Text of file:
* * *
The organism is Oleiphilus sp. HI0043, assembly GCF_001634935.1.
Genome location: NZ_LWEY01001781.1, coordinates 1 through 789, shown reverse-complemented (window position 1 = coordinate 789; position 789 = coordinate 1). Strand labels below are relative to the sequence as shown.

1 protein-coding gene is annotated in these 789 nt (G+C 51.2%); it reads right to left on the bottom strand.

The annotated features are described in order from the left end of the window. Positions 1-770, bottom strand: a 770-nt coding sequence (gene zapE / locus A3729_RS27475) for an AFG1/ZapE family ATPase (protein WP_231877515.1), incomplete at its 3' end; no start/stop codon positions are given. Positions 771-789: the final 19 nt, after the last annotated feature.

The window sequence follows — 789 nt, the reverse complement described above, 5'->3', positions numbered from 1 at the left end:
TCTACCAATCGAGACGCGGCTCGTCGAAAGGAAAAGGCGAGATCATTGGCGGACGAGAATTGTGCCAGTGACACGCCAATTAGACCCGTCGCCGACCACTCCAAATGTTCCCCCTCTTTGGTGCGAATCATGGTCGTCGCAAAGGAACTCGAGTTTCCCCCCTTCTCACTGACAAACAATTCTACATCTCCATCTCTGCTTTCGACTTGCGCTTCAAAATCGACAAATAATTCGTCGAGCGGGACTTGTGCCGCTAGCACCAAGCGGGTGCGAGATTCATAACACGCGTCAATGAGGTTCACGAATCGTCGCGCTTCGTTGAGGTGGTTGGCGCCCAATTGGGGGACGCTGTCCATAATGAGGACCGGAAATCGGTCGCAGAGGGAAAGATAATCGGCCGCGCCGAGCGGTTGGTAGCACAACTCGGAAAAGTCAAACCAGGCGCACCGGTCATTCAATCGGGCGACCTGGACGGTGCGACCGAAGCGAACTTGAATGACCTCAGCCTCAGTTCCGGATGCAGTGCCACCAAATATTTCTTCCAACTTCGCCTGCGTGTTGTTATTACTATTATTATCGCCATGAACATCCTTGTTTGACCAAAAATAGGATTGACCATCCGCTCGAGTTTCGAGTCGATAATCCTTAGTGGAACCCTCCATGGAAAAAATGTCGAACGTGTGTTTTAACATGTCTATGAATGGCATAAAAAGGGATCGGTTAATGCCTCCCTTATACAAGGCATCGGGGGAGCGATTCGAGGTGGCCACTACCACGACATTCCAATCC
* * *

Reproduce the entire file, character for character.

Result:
The organism is Oleiphilus sp. HI0043, assembly GCF_001634935.1.
Genome location: NZ_LWEY01001781.1, coordinates 1 through 789, shown reverse-complemented (window position 1 = coordinate 789; position 789 = coordinate 1). Strand labels below are relative to the sequence as shown.

1 protein-coding gene is annotated in these 789 nt (G+C 51.2%); it reads right to left on the bottom strand.

The annotated features are described in order from the left end of the window. Positions 1-770, bottom strand: a 770-nt coding sequence (gene zapE / locus A3729_RS27475) for an AFG1/ZapE family ATPase (protein WP_231877515.1), incomplete at its 3' end; no start/stop codon positions are given. Positions 771-789: the final 19 nt, after the last annotated feature.

The window sequence follows — 789 nt, the reverse complement described above, 5'->3', positions numbered from 1 at the left end:
TCTACCAATCGAGACGCGGCTCGTCGAAAGGAAAAGGCGAGATCATTGGCGGACGAGAATTGTGCCAGTGACACGCCAATTAGACCCGTCGCCGACCACTCCAAATGTTCCCCCTCTTTGGTGCGAATCATGGTCGTCGCAAAGGAACTCGAGTTTCCCCCCTTCTCACTGACAAACAATTCTACATCTCCATCTCTGCTTTCGACTTGCGCTTCAAAATCGACAAATAATTCGTCGAGCGGGACTTGTGCCGCTAGCACCAAGCGGGTGCGAGATTCATAACACGCGTCAATGAGGTTCACGAATCGTCGCGCTTCGTTGAGGTGGTTGGCGCCCAATTGGGGGACGCTGTCCATAATGAGGACCGGAAATCGGTCGCAGAGGGAAAGATAATCGGCCGCGCCGAGCGGTTGGTAGCACAACTCGGAAAAGTCAAACCAGGCGCACCGGTCATTCAATCGGGCGACCTGGACGGTGCGACCGAAGCGAACTTGAATGACCTCAGCCTCAGTTCCGGATGCAGTGCCACCAAATATTTCTTCCAACTTCGCCTGCGTGTTGTTATTACTATTATTATCGCCATGAACATCCTTGTTTGACCAAAAATAGGATTGACCATCCGCTCGAGTTTCGAGTCGATAATCCTTAGTGGAACCCTCCATGGAAAAAATGTCGAACGTGTGTTTTAACATGTCTATGAATGGCATAAAAAGGGATCGGTTAATGCCTCCCTTATACAAGGCATCGGGGGAGCGATTCGAGGTGGCCACTACCACGACATTCCAATCC